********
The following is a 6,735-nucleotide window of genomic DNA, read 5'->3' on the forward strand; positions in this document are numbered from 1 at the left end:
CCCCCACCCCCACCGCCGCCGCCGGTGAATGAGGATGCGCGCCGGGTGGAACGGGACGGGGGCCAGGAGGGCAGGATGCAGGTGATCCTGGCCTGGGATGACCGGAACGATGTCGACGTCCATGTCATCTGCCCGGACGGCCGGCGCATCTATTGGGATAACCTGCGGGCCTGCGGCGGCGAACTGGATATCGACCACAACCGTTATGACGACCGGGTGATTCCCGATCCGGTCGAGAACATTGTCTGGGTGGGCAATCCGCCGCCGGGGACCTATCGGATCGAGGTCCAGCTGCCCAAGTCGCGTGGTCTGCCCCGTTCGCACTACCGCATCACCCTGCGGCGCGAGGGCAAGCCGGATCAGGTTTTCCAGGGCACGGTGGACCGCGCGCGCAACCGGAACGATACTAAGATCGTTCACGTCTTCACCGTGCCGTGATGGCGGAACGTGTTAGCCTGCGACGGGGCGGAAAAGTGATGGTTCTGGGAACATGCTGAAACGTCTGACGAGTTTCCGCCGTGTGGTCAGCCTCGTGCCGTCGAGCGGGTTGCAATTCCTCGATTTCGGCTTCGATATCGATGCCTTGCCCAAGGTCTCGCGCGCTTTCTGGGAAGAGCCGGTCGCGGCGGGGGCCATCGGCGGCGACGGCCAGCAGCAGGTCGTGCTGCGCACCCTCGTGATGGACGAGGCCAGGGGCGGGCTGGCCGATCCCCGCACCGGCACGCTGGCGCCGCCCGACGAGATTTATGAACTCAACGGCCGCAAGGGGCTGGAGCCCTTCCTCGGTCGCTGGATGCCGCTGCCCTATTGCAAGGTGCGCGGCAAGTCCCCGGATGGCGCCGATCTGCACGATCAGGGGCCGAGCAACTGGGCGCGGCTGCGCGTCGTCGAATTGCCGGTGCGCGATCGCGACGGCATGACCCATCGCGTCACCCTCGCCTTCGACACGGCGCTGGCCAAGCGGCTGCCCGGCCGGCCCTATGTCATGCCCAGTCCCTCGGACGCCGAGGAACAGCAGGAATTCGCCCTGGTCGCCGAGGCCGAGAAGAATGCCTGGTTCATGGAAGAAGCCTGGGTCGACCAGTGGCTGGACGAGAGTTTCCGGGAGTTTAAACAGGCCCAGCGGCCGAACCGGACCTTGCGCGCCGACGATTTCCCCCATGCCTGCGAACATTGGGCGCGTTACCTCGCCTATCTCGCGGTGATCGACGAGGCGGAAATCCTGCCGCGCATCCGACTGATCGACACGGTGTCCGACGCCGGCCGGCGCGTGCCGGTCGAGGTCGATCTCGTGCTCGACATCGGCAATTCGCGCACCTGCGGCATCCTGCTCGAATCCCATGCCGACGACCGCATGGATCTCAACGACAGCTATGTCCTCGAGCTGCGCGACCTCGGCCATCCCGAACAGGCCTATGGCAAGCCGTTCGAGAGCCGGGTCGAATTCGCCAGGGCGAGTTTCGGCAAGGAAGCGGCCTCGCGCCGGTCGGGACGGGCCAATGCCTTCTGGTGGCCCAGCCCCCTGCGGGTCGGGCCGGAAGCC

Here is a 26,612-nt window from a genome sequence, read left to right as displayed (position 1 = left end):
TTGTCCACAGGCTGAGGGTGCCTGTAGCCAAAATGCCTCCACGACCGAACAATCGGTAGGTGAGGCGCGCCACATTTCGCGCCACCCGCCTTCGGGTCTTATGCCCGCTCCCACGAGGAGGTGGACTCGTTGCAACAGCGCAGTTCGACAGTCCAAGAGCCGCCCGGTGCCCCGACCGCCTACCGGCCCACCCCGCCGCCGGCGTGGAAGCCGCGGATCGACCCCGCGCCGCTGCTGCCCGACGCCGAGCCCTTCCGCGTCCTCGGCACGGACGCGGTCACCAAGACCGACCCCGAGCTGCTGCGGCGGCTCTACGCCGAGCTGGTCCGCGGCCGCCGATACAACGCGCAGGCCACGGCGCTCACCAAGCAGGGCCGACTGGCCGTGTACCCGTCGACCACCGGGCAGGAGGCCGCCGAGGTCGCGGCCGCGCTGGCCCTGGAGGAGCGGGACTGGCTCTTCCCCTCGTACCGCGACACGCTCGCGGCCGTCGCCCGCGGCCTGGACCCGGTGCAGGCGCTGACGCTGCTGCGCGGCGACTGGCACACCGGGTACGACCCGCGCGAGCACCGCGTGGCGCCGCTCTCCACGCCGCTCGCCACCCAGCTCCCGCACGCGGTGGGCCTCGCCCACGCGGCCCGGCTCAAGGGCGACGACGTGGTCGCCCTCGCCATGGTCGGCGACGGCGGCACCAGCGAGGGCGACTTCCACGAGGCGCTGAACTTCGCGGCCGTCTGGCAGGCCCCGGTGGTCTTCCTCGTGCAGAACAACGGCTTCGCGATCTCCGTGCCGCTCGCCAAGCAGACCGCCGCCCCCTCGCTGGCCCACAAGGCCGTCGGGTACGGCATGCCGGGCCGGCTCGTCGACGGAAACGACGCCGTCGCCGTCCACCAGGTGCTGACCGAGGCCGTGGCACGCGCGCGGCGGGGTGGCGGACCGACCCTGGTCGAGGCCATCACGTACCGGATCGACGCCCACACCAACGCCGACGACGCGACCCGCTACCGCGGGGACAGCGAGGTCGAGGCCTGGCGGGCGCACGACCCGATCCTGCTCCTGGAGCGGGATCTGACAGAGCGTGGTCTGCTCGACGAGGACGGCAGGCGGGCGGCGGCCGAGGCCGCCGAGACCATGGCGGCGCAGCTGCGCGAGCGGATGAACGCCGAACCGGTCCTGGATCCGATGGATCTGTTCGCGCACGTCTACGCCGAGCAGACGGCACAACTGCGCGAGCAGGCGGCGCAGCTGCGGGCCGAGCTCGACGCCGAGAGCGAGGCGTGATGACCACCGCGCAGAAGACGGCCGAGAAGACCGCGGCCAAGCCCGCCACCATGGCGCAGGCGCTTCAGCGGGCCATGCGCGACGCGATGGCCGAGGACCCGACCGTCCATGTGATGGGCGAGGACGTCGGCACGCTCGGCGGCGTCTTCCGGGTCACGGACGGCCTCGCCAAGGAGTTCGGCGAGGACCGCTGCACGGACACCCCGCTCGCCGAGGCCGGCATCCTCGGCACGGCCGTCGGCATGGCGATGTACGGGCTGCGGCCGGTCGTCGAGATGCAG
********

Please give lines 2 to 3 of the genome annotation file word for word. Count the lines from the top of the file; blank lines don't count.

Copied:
CCCCCACCCCCACCGCCGCCGCCGGTGAATGAGGATGCGCGCCGGGTGGAACGGGACGGGGGCCAGGAGGGCAGGATGCAGGTGATCCTGGCCTGGGATGACCGGAACGATGTCGACGTCCATGTCATCTGCCCGGACGGCCGGCGCATCTATTGGGATAACCTGCGGGCCTGCGGCGGCGAACTGGATATCGACCACAACCGTTATGACGACCGGGTGATTCCCGATCCGGTCGAGAACATTGTCTGGGTGGGCAATCCGCCGCCGGGGACCTATCGGATCGAGGTCCAGCTGCCCAAGTCGCGTGGTCTGCCCCGTTCGCACTACCGCATCACCCTGCGGCGCGAGGGCAAGCCGGATCAGGTTTTCCAGGGCACGGTGGACCGCGCGCGCAACCGGAACGATACTAAGATCGTTCACGTCTTCACCGTGCCGTGATGGCGGAACGTGTTAGCCTGCGACGGGGCGGAAAAGTGATGGTTCTGGGAACATGCTGAAACGTCTGACGAGTTTCCGCCGTGTGGTCAGCCTCGTGCCGTCGAGCGGGTTGCAATTCCTCGATTTCGGCTTCGATATCGATGCCTTGCCCAAGGTCTCGCGCGCTTTCTGGGAAGAGCCGGTCGCGGCGGGGGCCATCGGCGGCGACGGCCAGCAGCAGGTCGTGCTGCGCACCCTCGTGATGGACGAGGCCAGGGGCGGGCTGGCCGATCCCCGCACCGGCACGCTGGCGCCGCCCGACGAGATTTATGAACTCAACGGCCGCAAGGGGCTGGAGCCCTTCCTCGGTCGCTGGATGCCGCTGCCCTATTGCAAGGTGCGCGGCAAGTCCCCGGATGGCGCCGATCTGCACGATCAGGGGCCGAGCAACTGGGCGCGGCTGCGCGTCGTCGAATTGCCGGTGCGCGATCGCGACGGCATGACCCATCGCGTCACCCTCGCCTTCGACACGGCGCTGGCCAAGCGGCTGCCCGGCCGGCCCTATGTCATGCCCAGTCCCTCGGACGCCGAGGAACAGCAGGAATTCGCCCTGGTCGCCGAGGCCGAGAAGAATGCCTGGTTCATGGAAGAAGCCTGGGTCGACCAGTGGCTGGACGAGAGTTTCCGGGAGTTTAAACAGGCCCAGCGGCCGAACCGGACCTTGCGCGCCGACGATTTCCCCCATGCCTGCGAACATTGGGCGCGTTACCTCGCCTATCTCGCGGTGATCGACGAGGCGGAAATCCTGCCGCGCATCCGACTGATCGACACGGTGTCCGACGCCGGCCGGCGCGTGCCGGTCGAGGTCGATCTCGTGCTCGACATCGGCAATTCGCGCACCTGCGGCATCCTGCTCGAATCCCATGCCGACGACCGCATGGATCTCAACGACAGCTATGTCCTCGAGCTGCGCGACCTCGGCCATCCCGAACAGGCCTATGGCAAGCCGTTCGAGAGCCGGGTCGAATTCGCCAGGGCGAGTTTCGGCAAGGAAGCGGCCTCGCGCCGGTCGGGACGGGCCAATGCCTTCTGGTGGCCCAGCCCCCTGCGGGTCGGGCCGGAAGCC

Here is a 26,612-nt window from a genome sequence, read left to right as displayed (position 1 = left end):